The Suez Canal is another one of those special spots where you can stand on the deck of a ship and see two continents just by turning your head. Even though both sides technically belong to Egypt, for a northbound transit looking to the left you see Africa and looking to the right you see Asia.
The canal is transited in convoys with both north and southbound convoys starting about the same time: 5am. The number of ships varies but generally runs about 25 or so for each direction. In the past, the two convoys had to both reach the Bitter Lakes and cross there but now that a second channel has been dug north of the Bitter Lakes the meeting of the convoys generally takes place at some point in the two channel section of the canal.
The Red Sea is a tiny bit higher than the Mediterranean (tidal forces are generally larger closer to the Equator). The initial worry was that invasive species would migrate from the Red Sea into the Mediterranean. At the start, the higher salt content in the Bitter Lakes prevented this migration but since the canal opening in 1869 the salt level in the Bitter Lakes has diminished and some migration has started. Expect that to continue with the eastern Mediterranean being changed by the more aggressive Red Sea species.
We arrived at the southern end of the canal the night before our scheduled transit and anchored. Later in the evening we pulled the anchor and moved closer to the canal entrance as we were to be the first in our convoy. We found out later that there is a priority given to the type of ship. Military ships are always first, passenger ships follow, and cargo ships take the last positions based on weight with the heavier ones that need a tug to help them being last.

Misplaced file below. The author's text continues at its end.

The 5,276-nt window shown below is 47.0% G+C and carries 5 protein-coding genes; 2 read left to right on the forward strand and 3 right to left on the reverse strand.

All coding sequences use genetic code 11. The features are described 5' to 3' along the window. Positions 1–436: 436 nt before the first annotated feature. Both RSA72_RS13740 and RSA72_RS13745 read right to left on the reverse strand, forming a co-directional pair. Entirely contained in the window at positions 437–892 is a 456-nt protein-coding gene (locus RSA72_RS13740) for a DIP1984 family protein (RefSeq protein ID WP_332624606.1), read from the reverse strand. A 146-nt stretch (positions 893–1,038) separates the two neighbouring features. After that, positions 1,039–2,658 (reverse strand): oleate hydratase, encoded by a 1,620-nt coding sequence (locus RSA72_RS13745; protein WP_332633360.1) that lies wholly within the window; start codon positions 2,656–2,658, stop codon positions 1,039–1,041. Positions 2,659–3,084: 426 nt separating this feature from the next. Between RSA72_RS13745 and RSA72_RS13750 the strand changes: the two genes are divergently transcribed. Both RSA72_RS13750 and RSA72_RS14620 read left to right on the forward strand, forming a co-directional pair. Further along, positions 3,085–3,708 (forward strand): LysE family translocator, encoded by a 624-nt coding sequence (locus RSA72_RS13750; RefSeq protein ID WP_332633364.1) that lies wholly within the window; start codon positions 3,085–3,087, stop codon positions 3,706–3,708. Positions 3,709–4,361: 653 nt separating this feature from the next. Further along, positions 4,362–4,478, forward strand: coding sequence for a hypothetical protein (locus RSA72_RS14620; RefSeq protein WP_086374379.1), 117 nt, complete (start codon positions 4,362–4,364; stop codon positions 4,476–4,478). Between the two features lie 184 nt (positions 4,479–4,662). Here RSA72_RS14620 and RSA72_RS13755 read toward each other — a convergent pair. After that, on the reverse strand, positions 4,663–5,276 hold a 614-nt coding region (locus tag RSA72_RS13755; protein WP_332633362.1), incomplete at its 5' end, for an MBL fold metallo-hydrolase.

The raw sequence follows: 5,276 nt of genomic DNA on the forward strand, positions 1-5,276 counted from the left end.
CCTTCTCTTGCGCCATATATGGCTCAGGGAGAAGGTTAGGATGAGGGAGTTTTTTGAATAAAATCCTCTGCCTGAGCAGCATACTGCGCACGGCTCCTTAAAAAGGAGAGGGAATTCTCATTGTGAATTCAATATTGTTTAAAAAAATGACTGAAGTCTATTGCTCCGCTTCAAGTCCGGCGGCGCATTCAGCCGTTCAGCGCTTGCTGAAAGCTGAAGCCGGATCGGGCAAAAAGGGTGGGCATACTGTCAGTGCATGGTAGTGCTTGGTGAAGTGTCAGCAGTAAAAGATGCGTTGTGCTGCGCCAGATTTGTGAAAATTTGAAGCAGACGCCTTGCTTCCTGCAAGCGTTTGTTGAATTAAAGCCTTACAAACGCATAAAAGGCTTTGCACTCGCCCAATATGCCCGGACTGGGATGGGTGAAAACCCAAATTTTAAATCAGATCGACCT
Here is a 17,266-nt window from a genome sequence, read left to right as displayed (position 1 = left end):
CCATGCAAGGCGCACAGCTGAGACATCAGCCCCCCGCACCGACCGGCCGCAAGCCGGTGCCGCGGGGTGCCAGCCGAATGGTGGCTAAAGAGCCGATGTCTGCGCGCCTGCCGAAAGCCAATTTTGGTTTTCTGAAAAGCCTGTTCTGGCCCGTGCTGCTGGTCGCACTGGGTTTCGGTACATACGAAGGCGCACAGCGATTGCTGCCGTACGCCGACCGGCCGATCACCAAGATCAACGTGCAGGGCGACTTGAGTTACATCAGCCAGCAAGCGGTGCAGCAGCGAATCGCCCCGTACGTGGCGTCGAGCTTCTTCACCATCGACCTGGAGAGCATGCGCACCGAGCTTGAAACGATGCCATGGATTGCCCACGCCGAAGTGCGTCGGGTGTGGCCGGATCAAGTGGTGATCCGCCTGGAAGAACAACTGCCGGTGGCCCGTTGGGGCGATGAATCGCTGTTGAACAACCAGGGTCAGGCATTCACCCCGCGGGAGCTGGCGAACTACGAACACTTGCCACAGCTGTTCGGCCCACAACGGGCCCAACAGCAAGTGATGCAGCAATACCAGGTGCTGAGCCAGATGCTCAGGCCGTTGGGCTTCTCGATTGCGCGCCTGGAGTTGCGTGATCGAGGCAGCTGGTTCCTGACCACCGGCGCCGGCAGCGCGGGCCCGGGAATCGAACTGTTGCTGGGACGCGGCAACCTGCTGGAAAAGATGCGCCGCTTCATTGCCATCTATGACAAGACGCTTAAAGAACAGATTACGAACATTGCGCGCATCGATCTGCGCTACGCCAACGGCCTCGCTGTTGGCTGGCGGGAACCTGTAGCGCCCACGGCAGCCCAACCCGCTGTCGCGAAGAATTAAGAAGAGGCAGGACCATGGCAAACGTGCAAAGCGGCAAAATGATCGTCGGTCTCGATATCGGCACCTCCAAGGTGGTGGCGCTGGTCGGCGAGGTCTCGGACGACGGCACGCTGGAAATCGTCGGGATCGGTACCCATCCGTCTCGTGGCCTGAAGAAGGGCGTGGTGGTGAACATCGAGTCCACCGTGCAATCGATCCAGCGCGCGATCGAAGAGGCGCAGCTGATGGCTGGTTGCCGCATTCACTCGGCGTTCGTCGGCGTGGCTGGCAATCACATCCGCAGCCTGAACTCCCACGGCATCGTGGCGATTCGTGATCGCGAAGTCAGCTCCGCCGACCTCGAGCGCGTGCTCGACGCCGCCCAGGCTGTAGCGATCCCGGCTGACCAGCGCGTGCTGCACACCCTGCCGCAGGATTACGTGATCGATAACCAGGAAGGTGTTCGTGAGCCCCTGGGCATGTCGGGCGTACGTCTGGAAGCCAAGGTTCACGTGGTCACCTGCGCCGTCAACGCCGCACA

About 4:45 we started to move and entered the canal at 5am the next day. Of course, the sun was not up so we did not see the exact entrance but it was clear we were in a canal as the sun rose and we saw the developed side (the African side) and the largely sand side (the Sinai). We sailed the distance (about 150 km) at 8.5 knots. We could not go any faster because that would have created a wake that would erode the sides of the canal as it’s basically just a ditch in the sand.
Along the way there were periodic guard stands and military outposts. Some of the guards did not mind photos being taken of them but others went into their post and closed the door as we approached. This was particularly true as they saw with their binoculars several of us with long lenses on our cameras up on the top deck.
The day started cool but quickly heated up as we continued our course. Before the canal we had the Red Sea to temper the heat but in the canal we might as well have been on land. It got up to 95 degrees (35C) at the hottest point. And, we had some breeze so the sand was being blown and the photos taken were all hazy so the sea day that followed was spent editing the haze out of the photos as best possible.
When we got to the Mediterranean end of the canal about 4pm we hit a wall of colder air shortly after leaving the canal and the weather changed almost immediately. The sea became quite rough (four meter swells) and we went back into rock and roll mode; something we stopped doing after rounding Australia and proceeding through the Indian Ocean and Red Sea. Also, we started to need jackets up on deck. A real change.
I’ve included three photos from the canal transit: an early morning shot from the front of the ship, a cooperative guard, and the Japan-Egypt Friendship Bridge which I have taken to calling the bridge from somewhere to nowhere as even though completed in 2001 we saw no traffic on it despite the large city on the African side of the canal in Egypt. The Sinai side has no development. Plus, directly under the bridge there is a ferry service that takes people to the road by the canal; with the bridge you have to drive a considerable distance on the bridge before you can get off.
With nothing to be seen on the schedule that’s where I stopped taking photos and went back inside to the air conditioned spaces of the ship. Had enough of the heat and sand. As I write this even after a day at sea I’m still sneezing sand; I hear others doing the same.